59786
59787
 

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Discussion Starter #11
Your problem is likely the bushings and the brackets. I installed Dorman p/n 928-306 on my 2005 about four years ago. Not a sound since then. Ensure you orient the new bushings properly.
View attachment 59786 View attachment 59787
Hey man that’s good to know. For the picture of those look like just plain old rubber bushings no inserts at all. Where im at I think oRiley sells doorman parts
 

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To add to the confusion, there are two different sway bars on the 4th Generation and different bushing for each. My 2002 GC Sport had touring suspension and a slightly larger sway bar. Although the standard bushing was often used, there was another bushing designated for that bar. It worked just as bad, maybe worse, noisy in less than a week.
New brackets are essential IMO.
 

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Drivin' Maniac
2002 Grand Caravan ES 3.8L
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The goal is to stop the bar from moving in the bushings. You could use glue. Or you could replace the brackets with 'tighter' ones. Or (as I do on all makes) just get some really big pliers with sharp 'jaws' and rough-up the area of the bushing. That way, the rubber will grab the bar and be silent.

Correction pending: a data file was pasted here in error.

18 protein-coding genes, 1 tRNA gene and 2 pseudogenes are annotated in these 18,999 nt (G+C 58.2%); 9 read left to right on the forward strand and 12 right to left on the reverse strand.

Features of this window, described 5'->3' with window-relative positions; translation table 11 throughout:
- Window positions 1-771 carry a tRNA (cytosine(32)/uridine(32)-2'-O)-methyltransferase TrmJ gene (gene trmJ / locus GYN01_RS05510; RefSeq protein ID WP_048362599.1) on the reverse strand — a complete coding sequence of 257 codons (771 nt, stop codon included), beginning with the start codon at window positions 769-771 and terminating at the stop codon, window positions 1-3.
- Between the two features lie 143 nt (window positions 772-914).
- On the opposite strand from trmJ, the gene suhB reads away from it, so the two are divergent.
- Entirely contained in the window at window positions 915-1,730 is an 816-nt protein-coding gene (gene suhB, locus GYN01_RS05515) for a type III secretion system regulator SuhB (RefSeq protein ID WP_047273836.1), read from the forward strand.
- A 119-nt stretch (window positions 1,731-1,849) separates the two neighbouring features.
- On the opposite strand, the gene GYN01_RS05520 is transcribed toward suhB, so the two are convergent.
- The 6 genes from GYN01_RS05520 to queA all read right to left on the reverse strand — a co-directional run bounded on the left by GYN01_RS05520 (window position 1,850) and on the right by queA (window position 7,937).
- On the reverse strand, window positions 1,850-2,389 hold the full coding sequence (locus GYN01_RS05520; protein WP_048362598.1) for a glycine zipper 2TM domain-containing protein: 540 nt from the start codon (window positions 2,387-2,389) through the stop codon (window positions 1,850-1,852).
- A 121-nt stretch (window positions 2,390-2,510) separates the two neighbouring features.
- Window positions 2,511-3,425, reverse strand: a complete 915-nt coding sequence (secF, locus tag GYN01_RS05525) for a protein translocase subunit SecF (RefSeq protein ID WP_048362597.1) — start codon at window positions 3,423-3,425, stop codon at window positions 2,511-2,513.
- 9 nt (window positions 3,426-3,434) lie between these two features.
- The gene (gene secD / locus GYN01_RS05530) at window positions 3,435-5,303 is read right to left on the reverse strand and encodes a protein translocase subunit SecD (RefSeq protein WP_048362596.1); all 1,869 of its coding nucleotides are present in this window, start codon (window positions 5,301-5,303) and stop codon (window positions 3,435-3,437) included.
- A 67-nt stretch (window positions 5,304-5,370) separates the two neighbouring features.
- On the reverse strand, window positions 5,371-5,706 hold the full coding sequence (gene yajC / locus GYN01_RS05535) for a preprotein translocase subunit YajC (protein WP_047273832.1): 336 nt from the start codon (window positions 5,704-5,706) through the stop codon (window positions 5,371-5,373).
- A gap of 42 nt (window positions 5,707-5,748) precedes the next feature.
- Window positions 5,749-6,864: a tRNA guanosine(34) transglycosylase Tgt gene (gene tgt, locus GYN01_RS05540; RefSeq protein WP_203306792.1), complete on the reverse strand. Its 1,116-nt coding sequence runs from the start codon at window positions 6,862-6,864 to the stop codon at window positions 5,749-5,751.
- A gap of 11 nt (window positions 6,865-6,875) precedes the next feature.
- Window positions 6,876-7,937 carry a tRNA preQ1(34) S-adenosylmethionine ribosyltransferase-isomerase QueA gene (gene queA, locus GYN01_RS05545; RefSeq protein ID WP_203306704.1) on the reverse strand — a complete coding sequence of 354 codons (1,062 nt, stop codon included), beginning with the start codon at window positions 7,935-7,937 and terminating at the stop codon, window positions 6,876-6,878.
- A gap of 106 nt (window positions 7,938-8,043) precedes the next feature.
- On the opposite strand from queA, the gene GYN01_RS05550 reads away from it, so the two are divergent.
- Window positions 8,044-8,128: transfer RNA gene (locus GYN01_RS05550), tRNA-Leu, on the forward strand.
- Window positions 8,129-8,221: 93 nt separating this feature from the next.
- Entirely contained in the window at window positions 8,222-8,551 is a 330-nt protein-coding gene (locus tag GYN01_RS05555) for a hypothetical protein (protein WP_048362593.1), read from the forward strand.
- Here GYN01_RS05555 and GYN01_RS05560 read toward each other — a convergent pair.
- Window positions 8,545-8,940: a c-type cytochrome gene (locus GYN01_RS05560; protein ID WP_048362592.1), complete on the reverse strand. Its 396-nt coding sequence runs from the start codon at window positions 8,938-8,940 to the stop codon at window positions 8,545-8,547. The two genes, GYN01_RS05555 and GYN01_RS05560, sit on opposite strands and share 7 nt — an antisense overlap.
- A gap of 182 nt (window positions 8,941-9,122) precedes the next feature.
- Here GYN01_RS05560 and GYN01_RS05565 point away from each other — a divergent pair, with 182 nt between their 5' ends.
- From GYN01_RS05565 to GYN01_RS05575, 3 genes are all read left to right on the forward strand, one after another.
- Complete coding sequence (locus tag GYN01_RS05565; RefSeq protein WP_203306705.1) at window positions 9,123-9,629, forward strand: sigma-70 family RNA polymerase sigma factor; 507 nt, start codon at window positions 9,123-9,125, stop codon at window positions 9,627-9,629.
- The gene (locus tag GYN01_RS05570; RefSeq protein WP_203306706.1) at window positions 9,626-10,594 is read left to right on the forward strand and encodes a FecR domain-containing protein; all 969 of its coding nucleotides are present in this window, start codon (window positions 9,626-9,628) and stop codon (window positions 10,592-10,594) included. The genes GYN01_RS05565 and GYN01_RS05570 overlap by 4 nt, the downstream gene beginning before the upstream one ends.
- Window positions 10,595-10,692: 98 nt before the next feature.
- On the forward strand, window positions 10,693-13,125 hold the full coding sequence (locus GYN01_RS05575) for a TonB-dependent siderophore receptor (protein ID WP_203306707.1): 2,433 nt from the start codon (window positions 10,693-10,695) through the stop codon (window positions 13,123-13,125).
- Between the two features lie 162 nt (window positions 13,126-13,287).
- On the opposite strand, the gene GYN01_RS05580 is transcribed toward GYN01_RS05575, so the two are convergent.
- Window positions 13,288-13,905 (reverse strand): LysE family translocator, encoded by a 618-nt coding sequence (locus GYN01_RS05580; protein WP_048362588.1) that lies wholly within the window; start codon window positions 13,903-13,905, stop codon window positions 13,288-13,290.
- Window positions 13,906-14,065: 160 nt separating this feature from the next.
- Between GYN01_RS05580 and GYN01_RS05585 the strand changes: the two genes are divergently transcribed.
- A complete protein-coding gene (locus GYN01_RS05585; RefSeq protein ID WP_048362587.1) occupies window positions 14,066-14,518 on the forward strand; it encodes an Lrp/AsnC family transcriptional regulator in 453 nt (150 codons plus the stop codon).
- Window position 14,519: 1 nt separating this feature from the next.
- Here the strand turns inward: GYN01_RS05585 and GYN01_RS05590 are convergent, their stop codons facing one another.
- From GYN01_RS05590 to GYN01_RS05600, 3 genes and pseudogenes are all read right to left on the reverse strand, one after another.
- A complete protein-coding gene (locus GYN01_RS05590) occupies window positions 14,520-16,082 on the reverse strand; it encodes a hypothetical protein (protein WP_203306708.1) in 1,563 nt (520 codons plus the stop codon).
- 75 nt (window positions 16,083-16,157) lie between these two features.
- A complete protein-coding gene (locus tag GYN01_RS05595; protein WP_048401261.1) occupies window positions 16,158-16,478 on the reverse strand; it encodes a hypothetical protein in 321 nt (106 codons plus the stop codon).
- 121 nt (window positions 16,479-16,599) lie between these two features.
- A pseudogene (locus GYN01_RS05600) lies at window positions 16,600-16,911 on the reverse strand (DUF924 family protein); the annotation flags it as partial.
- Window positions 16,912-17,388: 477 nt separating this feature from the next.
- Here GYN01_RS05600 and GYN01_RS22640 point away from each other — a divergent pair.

I've replaced those sway bar bushings twice in 165,000 miles. Current ones are 75,000 miles old (~9 years).
 

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I think you actually want the bar to move in the bushings. If both front corners move up and down (like going over a speed bump), both ends of the bar will also cycle up and down along with the whole length of the bar. If not, something is going to break since the bar is meant to flex along its entire length (such as going around a corner). I would remove and grease the sway bar bushings in my '87 Camaro once a year so it would rotate freely and not squeak, but they were easy to get to. With a 34mm front bar and 24mm rear bar, is cornered nearly flat. :)
 

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I would go with the bushings that have an insert. The plain ones were problem prone as well. Mopar has the insert bushing as does MOOG. MOOG's initial insert design failed and they updated it.
Mopar 4743024AE Regular sway bar
Mopar 4743041AE Larger diameter sway bar